A blog header features a picture of three locks hooked on a beam echo a style of attachment

Understanding Your Attachment Style

Have you noticed patterns in your romantic relationships, either good or bad? Chances are — if you really think about it — you will see patterns in how you connect with people, feel loved, develop trust, and communicate your needs. Many of these patterns can be predicted by understanding you attachment style. Attachment styles affect how people feel about themselves, how they get close to one another, what they expect from each other, and the unique ways in which they show vulnerability or respond to conflict.

Where Do Our Attachment Styles Come From?

Humans, like all creatures, are hardwired for survival but, developmentally, humans are also highly complex. Wouldn’t it be simple if we just had to outrun others to survive? On second thought… I might be the first to go, so scratch that! So as humans are complex creatures, the way they survive is also complex.

Humans are born with innate instincts to survive and bond with their mothers or other primary attachment figures. By the age of about three years old, they learn to answer three fundamental
questions which contribute to their core beliefs later on. Those questions are:

  1. Am I worthy of being loved and having my needs met?
  2. Can people be trusted to meet my needs?
  3. Is the world a safe place to be?

The answers to these questions are not given in direct statements but are learned from experience. We learn that we are worthy of having our needs met by having our needs met by primary attachment figures. “Needs” doesn’t only refer to basic needs, but the need for love, belonging, safety, and more. Having primary attachment figures who are consistent, predictable, available, and kind teaches us that others can be trusted to meet our needs. We learn that the world is a safe place by being protected from chaos and comforted when we are frightened, sad, and angry.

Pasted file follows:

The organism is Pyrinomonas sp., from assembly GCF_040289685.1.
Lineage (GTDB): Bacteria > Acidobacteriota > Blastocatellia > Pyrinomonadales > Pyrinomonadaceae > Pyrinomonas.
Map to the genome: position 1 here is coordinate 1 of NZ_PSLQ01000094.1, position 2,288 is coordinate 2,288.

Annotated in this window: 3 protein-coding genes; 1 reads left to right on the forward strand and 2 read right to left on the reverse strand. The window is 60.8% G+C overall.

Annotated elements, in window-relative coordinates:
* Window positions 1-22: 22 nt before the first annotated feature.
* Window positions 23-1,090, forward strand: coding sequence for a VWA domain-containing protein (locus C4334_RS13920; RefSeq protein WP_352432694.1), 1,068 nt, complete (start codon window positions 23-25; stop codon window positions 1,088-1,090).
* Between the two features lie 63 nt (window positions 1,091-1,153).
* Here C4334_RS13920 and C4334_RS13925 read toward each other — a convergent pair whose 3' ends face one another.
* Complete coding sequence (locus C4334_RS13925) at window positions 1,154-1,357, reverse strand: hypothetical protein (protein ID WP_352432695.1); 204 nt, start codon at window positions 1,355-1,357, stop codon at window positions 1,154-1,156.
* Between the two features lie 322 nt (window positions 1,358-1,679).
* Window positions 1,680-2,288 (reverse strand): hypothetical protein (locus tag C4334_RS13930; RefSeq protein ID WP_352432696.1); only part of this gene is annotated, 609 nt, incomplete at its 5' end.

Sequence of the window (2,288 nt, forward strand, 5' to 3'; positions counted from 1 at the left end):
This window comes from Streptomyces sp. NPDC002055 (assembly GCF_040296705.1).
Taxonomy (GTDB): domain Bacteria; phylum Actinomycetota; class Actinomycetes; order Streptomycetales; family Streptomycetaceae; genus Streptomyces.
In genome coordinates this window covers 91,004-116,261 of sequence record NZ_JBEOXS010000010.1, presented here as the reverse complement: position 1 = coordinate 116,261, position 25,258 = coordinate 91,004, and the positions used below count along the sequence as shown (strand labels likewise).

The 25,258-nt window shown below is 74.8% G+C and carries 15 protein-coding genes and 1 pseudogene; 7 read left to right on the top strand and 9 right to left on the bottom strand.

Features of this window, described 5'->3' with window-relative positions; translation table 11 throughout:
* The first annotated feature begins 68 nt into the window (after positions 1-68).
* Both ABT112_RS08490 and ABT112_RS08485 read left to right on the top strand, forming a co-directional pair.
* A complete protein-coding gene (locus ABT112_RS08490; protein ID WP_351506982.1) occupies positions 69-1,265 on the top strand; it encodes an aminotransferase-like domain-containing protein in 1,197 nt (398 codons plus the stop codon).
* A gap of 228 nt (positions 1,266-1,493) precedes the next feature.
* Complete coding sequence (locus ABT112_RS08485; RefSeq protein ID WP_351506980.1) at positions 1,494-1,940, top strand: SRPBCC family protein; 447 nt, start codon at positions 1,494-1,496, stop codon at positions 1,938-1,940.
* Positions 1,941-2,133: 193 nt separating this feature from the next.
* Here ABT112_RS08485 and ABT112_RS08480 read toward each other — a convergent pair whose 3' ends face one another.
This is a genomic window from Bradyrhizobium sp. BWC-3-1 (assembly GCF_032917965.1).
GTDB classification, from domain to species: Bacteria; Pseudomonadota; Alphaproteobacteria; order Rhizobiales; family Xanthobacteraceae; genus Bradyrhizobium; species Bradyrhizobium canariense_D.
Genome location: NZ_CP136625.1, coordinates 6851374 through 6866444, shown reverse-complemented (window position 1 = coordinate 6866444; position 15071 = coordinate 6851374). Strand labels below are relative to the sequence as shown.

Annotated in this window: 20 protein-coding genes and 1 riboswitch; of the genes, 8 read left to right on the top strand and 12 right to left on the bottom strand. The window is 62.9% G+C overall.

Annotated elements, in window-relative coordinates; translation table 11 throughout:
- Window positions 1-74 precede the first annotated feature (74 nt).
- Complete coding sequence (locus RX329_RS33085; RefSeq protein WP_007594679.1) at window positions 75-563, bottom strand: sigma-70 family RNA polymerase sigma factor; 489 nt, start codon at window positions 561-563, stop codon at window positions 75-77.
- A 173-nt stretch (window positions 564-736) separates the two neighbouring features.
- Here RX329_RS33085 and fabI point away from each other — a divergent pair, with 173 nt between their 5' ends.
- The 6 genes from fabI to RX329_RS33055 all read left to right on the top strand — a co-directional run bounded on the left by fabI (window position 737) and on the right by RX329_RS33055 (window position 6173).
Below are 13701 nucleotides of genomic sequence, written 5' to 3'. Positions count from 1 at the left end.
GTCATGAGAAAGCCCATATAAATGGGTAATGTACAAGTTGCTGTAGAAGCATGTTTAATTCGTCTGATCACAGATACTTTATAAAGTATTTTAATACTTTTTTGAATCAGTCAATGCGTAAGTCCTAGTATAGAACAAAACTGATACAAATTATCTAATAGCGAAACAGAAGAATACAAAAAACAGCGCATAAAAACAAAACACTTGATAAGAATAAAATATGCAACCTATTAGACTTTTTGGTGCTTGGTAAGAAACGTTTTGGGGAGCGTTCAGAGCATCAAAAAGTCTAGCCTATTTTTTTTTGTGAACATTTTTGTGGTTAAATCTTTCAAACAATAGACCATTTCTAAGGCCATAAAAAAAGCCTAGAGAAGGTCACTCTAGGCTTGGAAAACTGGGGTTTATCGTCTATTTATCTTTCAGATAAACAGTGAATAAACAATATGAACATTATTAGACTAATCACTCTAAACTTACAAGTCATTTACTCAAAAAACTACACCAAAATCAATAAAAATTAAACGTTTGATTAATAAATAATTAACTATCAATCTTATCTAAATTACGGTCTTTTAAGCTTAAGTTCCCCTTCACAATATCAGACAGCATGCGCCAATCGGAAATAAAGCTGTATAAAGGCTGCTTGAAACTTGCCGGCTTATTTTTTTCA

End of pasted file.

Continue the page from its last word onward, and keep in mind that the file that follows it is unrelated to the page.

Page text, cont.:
In these ways, we learn how to survive in this world because, like all pack animals, we recognize we are better off if we stick together. The answers to these key questions contribute to us developing a specific style of attachment, though most of us vary a bit and have qualities of a few.

Attachment Styles in Adulthood

There are four styles of attachment: Secure, Anxious/Ambivalent, Dismissive/Avoidant, and Disorganized. If you already have that burning question about your adult attachment style, Diana Poole Heller has developed the Attachment Styles Test, providing you with your specific results. Understanding your attachment style is one of the keys to experiencing relational healing.

Secure Attachment

Securely attached adults believe they are worthy of love and that people can be trusted to meet their needs. These adults have confidence in themselves and can also ask for help when needed. These individuals have no problem loving and receiving love. They tend to have trusting, lasting relationships but don’t feel pressure to be in a relationship. They maintain their individuality and are able to fully share their lives with someone else.

Anxious/Ambivalent Attachment

This attachment style is also known as “preoccupied” in case you thought it wasn’t confusing enough! Individuals with this attachment style tend to be insecure in their relationships, overwhelmed by fears of rejection and abandonment. They tend to feel as though they are not worthy of love or having their needs met, and they believe they can only feel safe in the hands of someone else. Individuals with anxious attachment style are often seen as needy, seeking constant reassurance from their partner. They tend to neglect outside responsibilities and personal needs due to their preoccupation with the romantic relationship. They often perceive threats to their relationship, even if no rational threat is present and they are known to use manipulation, guilt, blame, or shame to keep their partners close.